Leadership in Energy and Environmental Design
Planning firms need an efficient program for training their staff to become LEED (Leadership in Energy and Environmental Design) Accredited Professionals.
Architecture, engineering, landscape architecture, mechanical engineers, and other multidisciplinary planning firms need to have their staff trained on the LEED process, and most of the actual staff designers will need to acquire their LEED AP accreditation in order to keep up with today’s trends in energy efficient and environmentally sound project design. Currently, interest is expressed through either individuals seeking professional development, or planning firms seeking training for staff in order to proficiently design green building projects. Students must study the LEED 2.2 manual for New Construction and pass an 80 question exam designed to test candidates on their knowledge of the LEED process, criteria, point system, application process, submittals, etc. Currently there is no streamline process for preparing for the exam. Participants can either purchase materials from the US Green Building Counsel and study on their own, create a study group, or participate in loosely organized larger study groups. The AIA is testing a formal preparedness course based on reading the LEED manual, repeatedly taking practice exams, and discussing weekly over a 5 week period. Currently there is a 65-70% fail rate on the exam, and it starts at $400 per sitting. It would be much more efficient for companies to enlist professional training for their employees at their facility, at their scheduling discretion, at an affordable price. This would streamline the exam process and help coach those going through the more stringent 3.0 process (after March 31, registrants will have to successfully pass 2 exams AND have apprenticed under 2 LEED projects before acquiring the LEED accreditation.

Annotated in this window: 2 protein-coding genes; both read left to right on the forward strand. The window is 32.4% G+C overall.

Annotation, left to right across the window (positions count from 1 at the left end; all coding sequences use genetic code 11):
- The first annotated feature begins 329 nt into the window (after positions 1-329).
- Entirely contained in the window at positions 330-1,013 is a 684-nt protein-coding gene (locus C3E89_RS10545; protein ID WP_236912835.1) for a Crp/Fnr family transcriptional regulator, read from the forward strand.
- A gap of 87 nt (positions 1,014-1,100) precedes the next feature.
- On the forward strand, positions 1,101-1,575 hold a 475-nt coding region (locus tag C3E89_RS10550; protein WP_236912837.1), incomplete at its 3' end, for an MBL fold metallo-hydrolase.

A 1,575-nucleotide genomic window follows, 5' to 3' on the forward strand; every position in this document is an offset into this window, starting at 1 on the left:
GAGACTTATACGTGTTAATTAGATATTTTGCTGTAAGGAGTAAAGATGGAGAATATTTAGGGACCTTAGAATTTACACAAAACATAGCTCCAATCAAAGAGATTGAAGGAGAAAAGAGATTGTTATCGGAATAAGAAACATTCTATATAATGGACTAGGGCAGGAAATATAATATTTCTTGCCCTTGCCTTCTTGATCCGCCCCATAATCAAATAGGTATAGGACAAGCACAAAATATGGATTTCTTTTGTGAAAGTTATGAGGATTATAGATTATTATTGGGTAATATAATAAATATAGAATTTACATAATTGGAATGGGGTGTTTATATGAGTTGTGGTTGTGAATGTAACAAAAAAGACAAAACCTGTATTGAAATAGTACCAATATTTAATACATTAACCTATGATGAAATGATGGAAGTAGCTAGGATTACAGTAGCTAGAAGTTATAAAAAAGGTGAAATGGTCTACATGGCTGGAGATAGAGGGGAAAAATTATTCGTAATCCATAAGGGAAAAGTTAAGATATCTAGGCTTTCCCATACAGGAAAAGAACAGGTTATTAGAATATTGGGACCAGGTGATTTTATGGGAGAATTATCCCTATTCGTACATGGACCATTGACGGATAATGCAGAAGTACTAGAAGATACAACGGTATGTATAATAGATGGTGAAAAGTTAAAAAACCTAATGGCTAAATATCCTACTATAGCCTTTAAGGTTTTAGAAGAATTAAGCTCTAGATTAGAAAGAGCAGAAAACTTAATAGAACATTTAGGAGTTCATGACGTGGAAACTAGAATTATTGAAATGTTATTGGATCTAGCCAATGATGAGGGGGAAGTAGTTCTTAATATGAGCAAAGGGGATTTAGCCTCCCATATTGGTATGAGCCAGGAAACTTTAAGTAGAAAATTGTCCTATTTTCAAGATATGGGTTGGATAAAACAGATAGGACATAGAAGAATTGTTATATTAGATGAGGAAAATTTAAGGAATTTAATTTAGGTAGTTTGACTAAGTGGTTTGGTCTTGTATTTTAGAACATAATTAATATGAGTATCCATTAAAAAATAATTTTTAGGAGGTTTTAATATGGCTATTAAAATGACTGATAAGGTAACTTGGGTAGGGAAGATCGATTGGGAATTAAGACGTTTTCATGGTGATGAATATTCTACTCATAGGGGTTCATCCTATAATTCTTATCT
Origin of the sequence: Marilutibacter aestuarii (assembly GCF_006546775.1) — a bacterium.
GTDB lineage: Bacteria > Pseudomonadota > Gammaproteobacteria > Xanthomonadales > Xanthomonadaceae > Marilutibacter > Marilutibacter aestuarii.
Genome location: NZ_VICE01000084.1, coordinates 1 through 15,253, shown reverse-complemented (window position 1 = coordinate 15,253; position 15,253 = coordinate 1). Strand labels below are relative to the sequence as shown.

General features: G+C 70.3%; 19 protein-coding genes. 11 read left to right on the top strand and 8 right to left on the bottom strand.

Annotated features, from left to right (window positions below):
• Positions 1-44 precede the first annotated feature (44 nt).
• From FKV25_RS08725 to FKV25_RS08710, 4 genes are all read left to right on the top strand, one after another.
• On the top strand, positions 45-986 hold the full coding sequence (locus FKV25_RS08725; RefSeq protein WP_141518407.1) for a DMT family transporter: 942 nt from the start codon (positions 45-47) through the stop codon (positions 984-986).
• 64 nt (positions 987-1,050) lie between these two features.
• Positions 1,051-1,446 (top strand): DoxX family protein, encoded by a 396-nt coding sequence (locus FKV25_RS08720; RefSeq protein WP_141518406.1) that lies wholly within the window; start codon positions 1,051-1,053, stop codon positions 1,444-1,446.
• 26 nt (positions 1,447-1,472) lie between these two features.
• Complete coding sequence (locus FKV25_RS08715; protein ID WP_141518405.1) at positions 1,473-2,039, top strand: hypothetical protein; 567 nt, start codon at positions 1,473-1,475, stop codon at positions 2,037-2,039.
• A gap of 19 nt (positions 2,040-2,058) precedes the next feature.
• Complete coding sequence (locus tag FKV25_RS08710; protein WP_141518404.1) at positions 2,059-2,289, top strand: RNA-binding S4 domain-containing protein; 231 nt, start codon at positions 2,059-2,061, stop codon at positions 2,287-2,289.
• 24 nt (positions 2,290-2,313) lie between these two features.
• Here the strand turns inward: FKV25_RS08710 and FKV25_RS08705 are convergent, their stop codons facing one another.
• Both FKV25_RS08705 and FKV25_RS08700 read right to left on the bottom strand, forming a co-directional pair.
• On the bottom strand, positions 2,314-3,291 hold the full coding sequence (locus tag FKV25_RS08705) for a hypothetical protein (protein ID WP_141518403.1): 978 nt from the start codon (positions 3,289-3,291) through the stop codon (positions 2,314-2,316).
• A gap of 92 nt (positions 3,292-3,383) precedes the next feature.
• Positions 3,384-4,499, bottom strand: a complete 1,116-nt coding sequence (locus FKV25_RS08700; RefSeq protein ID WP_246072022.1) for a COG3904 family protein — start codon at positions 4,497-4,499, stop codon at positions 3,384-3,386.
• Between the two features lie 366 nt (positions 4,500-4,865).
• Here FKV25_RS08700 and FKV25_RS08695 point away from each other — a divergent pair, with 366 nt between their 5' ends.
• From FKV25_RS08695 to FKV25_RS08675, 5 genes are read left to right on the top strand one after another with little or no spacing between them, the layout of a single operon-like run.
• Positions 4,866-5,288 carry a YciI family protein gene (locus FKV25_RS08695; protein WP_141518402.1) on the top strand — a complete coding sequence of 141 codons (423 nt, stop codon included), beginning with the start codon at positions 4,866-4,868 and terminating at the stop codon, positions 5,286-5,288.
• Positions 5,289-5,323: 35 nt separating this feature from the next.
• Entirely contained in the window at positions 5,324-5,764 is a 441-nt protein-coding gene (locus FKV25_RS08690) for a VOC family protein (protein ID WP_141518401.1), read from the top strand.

- Planning firms stay on budget with professional development
- More staff earn LEED AP more quickly, more efficiently
- Firms gain marketing advantage on ever growing arena of LEED projects